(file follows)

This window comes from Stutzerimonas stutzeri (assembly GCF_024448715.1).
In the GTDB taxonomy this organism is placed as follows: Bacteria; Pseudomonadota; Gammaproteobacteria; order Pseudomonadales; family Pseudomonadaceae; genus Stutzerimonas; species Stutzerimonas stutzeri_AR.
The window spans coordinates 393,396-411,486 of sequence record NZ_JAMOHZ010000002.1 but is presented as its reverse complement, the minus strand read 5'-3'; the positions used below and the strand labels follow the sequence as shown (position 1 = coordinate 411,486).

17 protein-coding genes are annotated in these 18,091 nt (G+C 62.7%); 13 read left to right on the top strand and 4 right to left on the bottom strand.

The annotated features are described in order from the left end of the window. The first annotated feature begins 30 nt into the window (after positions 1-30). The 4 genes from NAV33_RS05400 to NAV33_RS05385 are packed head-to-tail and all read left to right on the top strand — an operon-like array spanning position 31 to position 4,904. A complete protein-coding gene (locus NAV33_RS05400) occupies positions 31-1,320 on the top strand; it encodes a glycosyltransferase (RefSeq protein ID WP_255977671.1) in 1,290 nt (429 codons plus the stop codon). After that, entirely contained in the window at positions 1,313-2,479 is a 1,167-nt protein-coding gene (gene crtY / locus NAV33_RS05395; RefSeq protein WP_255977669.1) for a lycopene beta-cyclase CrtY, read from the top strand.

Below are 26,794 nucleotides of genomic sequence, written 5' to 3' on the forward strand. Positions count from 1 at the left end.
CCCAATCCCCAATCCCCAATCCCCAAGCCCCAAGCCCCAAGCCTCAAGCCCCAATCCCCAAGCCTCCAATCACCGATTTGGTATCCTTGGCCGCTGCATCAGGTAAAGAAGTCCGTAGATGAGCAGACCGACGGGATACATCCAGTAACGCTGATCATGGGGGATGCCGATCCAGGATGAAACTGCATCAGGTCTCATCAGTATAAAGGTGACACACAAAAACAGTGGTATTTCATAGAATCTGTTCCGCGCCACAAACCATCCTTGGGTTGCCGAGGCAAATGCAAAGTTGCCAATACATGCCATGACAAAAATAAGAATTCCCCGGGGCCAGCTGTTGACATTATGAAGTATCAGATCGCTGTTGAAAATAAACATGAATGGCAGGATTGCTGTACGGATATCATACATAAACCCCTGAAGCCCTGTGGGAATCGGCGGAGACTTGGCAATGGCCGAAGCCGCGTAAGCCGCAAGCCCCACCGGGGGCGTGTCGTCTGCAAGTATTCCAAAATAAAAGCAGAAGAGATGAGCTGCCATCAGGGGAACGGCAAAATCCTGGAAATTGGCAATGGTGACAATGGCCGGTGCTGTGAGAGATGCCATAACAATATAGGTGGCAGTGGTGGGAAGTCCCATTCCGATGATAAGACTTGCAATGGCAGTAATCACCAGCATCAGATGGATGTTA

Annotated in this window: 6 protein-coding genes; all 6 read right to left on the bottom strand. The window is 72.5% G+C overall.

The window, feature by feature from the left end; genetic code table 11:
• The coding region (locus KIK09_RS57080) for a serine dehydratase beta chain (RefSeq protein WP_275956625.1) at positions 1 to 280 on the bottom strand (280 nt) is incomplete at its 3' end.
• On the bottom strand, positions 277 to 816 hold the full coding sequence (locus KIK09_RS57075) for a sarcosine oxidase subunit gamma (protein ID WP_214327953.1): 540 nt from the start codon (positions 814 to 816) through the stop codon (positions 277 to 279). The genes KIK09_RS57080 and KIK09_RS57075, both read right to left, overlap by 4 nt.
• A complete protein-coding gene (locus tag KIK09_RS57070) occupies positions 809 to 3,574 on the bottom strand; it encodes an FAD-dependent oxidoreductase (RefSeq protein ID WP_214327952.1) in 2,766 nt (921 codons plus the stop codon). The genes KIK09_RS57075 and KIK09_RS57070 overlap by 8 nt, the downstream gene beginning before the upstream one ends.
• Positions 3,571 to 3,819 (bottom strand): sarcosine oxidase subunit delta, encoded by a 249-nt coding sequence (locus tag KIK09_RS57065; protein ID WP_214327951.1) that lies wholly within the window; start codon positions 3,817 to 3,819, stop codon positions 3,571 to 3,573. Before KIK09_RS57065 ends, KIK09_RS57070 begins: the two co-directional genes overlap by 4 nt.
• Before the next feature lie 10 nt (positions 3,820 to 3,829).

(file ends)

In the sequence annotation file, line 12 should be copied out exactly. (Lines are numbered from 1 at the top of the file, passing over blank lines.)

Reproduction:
• A complete protein-coding gene (locus tag KIK09_RS57070) occupies positions 809 to 3,574 on the bottom strand; it encodes an FAD-dependent oxidoreductase (RefSeq protein ID WP_214327952.1) in 2,766 nt (921 codons plus the stop codon). The genes KIK09_RS57075 and KIK09_RS57070 overlap by 8 nt, the downstream gene beginning before the upstream one ends.